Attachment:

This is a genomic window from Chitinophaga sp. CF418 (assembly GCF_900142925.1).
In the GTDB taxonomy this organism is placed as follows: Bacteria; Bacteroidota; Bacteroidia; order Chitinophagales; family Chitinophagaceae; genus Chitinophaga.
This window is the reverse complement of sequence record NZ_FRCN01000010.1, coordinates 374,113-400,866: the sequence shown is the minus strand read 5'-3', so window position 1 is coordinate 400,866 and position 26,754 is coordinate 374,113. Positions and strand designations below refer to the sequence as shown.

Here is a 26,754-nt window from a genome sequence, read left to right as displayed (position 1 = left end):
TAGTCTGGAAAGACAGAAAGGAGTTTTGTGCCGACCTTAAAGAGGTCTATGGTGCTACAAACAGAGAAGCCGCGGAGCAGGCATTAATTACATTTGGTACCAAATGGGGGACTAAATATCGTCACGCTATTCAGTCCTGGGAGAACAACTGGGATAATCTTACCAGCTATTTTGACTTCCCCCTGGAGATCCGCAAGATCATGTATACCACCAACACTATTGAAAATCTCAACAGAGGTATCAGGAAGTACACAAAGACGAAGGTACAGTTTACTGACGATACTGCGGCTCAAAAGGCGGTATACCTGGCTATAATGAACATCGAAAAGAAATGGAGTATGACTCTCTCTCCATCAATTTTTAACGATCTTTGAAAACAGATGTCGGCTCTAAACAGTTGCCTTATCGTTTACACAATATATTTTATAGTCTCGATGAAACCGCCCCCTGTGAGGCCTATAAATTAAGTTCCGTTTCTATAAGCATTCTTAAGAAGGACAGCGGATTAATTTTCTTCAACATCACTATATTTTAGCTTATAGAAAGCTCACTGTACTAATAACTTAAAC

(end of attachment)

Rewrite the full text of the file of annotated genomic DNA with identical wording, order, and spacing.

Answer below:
This is a genomic window from Chitinophaga sp. CF418 (assembly GCF_900142925.1).
In the GTDB taxonomy this organism is placed as follows: Bacteria; Bacteroidota; Bacteroidia; order Chitinophagales; family Chitinophagaceae; genus Chitinophaga.
This window is the reverse complement of sequence record NZ_FRCN01000010.1, coordinates 374,113-400,866: the sequence shown is the minus strand read 5'-3', so window position 1 is coordinate 400,866 and position 26,754 is coordinate 374,113. Positions and strand designations below refer to the sequence as shown.

Here is a 26,754-nt window from a genome sequence, read left to right as displayed (position 1 = left end):
TAGTCTGGAAAGACAGAAAGGAGTTTTGTGCCGACCTTAAAGAGGTCTATGGTGCTACAAACAGAGAAGCCGCGGAGCAGGCATTAATTACATTTGGTACCAAATGGGGGACTAAATATCGTCACGCTATTCAGTCCTGGGAGAACAACTGGGATAATCTTACCAGCTATTTTGACTTCCCCCTGGAGATCCGCAAGATCATGTATACCACCAACACTATTGAAAATCTCAACAGAGGTATCAGGAAGTACACAAAGACGAAGGTACAGTTTACTGACGATACTGCGGCTCAAAAGGCGGTATACCTGGCTATAATGAACATCGAAAAGAAATGGAGTATGACTCTCTCTCCATCAATTTTTAACGATCTTTGAAAACAGATGTCGGCTCTAAACAGTTGCCTTATCGTTTACACAATATATTTTATAGTCTCGATGAAACCGCCCCCTGTGAGGCCTATAAATTAAGTTCCGTTTCTATAAGCATTCTTAAGAAGGACAGCGGATTAATTTTCTTCAACATCACTATATTTTAGCTTATAGAAAGCTCACTGTACTAATAACTTAAAC